Brain of SKA: Scientists finish designing brain of world's largest radio telescope

A team led by Cambridge University has designed the many elements going into the 'brain' of the SKA.

Scientists at Cambridge have finished designing the 'brain' of the Square Kilometre Array (SKA), the world's largest radio telescope.

When complete, the SKA will enable astronomers to monitor the sky in unprecedented detail and survey the entire sky much faster than any system currently in existence, researchers said.

The SKA's Science Data Processor (SDP) consortium has concluded its engineering design work, marking the end of five years' work to design one of two supercomputers that will process the enormous amounts of data produced by the SKA's telescopes.

"We estimate SDP's total compute power to be around 250 PFlops — that's 25 percent faster than IBM's Summit, the current fastest supercomputer in the world," said Maurizio Miccolis, SDP's Project Manager for the SKA Organisation.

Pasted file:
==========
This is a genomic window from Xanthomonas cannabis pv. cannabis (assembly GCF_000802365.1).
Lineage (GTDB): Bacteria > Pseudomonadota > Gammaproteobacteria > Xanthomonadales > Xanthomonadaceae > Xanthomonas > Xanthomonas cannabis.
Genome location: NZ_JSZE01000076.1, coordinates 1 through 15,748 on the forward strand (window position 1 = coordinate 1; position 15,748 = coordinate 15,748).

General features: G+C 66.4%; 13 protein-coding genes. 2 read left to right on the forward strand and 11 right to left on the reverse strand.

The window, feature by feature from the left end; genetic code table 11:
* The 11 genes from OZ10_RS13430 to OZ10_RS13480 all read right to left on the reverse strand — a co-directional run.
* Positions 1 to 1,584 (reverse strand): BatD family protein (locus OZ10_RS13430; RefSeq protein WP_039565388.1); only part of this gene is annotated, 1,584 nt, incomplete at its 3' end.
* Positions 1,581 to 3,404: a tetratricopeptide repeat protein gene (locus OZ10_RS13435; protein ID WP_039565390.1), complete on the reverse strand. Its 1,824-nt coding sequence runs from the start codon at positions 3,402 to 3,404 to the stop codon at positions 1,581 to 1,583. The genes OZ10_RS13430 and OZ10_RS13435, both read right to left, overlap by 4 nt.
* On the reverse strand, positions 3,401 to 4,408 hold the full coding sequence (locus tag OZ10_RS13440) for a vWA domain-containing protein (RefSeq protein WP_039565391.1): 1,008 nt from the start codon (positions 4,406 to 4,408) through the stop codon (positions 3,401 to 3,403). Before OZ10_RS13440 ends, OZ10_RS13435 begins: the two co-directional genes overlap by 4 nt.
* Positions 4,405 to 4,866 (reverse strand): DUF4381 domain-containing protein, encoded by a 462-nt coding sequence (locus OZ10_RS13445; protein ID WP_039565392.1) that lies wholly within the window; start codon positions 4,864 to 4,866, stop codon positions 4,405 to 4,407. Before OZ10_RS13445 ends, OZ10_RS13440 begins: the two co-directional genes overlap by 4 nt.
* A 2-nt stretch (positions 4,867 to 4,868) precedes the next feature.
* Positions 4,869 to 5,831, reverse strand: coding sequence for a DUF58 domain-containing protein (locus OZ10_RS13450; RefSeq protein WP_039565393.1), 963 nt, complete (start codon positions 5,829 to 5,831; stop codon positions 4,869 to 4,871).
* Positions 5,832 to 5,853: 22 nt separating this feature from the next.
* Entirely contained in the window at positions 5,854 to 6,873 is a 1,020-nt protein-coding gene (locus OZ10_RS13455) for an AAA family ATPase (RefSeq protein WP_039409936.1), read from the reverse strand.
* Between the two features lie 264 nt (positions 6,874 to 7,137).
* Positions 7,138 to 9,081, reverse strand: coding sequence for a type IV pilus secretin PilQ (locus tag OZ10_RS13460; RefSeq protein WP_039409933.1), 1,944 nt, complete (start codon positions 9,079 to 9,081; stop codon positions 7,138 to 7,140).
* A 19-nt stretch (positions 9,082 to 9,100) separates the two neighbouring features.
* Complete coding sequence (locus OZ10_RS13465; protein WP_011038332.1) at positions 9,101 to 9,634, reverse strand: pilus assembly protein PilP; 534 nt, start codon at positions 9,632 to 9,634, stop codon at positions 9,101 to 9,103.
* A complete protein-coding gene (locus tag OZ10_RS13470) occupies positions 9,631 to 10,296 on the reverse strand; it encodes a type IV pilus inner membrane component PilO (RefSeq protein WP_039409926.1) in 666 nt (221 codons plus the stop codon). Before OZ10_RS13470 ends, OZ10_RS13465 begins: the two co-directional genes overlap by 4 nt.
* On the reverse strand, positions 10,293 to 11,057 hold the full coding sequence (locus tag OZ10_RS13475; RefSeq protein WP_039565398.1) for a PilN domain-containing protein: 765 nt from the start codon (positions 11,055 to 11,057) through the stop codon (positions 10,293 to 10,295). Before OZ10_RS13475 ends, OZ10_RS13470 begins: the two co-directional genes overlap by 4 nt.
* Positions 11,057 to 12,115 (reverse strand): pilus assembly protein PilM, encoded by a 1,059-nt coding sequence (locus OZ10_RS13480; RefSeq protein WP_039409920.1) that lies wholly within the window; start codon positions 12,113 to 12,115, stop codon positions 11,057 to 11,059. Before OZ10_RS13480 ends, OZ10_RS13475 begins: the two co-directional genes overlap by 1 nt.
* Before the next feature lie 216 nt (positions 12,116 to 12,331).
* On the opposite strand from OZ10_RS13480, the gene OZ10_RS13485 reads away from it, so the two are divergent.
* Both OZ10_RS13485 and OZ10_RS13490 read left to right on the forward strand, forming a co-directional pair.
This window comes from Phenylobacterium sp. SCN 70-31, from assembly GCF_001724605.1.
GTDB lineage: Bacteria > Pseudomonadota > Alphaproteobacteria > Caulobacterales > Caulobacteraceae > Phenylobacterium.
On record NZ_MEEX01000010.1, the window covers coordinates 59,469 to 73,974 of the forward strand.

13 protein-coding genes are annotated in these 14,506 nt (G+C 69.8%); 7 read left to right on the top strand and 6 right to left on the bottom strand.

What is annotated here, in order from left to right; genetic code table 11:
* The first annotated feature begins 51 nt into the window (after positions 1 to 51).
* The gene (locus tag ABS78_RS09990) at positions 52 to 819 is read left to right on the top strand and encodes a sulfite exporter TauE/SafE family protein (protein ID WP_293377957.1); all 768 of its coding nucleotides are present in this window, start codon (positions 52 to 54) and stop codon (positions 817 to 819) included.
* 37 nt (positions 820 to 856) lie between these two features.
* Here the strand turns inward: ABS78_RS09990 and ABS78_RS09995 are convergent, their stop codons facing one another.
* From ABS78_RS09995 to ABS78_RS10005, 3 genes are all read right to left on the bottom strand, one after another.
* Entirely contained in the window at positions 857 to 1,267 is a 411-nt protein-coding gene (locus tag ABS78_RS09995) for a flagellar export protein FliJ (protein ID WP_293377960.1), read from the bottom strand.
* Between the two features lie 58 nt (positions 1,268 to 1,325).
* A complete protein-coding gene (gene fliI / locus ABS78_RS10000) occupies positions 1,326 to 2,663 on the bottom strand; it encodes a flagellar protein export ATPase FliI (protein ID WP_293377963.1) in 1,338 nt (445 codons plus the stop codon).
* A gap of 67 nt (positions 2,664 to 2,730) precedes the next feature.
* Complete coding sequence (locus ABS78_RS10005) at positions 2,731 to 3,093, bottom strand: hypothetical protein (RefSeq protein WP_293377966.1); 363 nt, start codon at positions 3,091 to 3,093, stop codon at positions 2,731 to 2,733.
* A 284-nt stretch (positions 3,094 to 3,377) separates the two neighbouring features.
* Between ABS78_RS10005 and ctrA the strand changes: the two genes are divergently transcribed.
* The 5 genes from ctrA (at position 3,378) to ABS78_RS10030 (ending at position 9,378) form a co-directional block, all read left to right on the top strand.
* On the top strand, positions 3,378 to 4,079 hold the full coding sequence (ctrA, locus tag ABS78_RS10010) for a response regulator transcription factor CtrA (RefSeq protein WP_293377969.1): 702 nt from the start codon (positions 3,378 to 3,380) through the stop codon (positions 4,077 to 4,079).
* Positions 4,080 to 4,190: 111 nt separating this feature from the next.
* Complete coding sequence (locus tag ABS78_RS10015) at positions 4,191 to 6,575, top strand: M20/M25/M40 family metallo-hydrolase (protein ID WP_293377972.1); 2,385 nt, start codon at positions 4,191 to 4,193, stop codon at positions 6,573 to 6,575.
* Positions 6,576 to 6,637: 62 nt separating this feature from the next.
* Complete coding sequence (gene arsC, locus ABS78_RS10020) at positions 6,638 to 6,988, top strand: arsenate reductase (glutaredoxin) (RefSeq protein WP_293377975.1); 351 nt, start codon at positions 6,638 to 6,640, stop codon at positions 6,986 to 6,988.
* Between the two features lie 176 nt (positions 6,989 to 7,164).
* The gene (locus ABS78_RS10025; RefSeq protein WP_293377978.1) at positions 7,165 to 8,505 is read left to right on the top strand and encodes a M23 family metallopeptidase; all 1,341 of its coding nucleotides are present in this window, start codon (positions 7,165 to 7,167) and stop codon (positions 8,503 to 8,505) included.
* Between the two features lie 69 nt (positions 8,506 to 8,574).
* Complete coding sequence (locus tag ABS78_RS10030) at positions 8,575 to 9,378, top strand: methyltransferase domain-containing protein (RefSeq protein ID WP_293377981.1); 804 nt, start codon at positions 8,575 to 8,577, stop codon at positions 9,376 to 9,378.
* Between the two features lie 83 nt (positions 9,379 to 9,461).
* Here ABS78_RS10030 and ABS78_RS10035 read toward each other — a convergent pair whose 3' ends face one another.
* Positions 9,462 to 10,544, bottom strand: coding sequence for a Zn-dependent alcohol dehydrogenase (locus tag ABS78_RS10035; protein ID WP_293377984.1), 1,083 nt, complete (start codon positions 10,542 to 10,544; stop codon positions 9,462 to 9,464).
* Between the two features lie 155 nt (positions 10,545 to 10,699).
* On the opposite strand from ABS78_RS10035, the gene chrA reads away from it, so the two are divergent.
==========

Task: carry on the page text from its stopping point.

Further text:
"In total, up to 600 petabytes of data will be distributed around the world every year from SDP — enough to fill more than a million average laptops," he said.

Brain of SKA: Scientists finish designing brain of worlds largest radio telescope

Artist's impression of the 5km diameter central core of Square Kilometre Array (SKA) antennas. Image: Wikimedia Commons

The SDP consortium, led by the University of Cambridge in the UK, has designed the elements that will together form the 'brain' of the SKA.

SDP is the second stage of processing for the masses of digitised astronomical signals collected by the telescope's receivers. In total, close to 40 institutions in 11 countries took part. The role of the consortium was to design the computing hardware platforms, software, and algorithms needed to process science data from the Central Signal Processor (CSP) into science data products.

SDP itself will be composed of two supercomputers, one located in Cape Town, South Africa and one in Perth, Australia.

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